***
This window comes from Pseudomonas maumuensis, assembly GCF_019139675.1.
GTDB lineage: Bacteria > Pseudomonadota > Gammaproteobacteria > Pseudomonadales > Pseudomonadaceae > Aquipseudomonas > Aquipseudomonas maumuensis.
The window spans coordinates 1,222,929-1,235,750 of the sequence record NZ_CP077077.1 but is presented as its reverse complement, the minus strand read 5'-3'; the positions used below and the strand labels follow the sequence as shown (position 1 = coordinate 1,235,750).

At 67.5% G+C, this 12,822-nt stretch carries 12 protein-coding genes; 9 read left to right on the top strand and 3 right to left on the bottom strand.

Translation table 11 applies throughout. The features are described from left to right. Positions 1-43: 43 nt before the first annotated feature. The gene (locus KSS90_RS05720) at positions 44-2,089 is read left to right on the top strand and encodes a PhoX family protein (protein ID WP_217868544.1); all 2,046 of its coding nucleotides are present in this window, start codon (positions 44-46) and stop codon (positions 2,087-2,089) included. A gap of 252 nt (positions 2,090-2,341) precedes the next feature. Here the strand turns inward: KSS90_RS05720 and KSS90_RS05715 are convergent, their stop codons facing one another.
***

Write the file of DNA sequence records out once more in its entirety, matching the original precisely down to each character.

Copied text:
This window comes from Pseudomonas maumuensis, assembly GCF_019139675.1.
GTDB lineage: Bacteria > Pseudomonadota > Gammaproteobacteria > Pseudomonadales > Pseudomonadaceae > Aquipseudomonas > Aquipseudomonas maumuensis.
The window spans coordinates 1,222,929-1,235,750 of the sequence record NZ_CP077077.1 but is presented as its reverse complement, the minus strand read 5'-3'; the positions used below and the strand labels follow the sequence as shown (position 1 = coordinate 1,235,750).

At 67.5% G+C, this 12,822-nt stretch carries 12 protein-coding genes; 9 read left to right on the top strand and 3 right to left on the bottom strand.

Translation table 11 applies throughout. The features are described from left to right. Positions 1-43: 43 nt before the first annotated feature. The gene (locus KSS90_RS05720) at positions 44-2,089 is read left to right on the top strand and encodes a PhoX family protein (protein ID WP_217868544.1); all 2,046 of its coding nucleotides are present in this window, start codon (positions 44-46) and stop codon (positions 2,087-2,089) included. A gap of 252 nt (positions 2,090-2,341) precedes the next feature. Here the strand turns inward: KSS90_RS05720 and KSS90_RS05715 are convergent, their stop codons facing one another.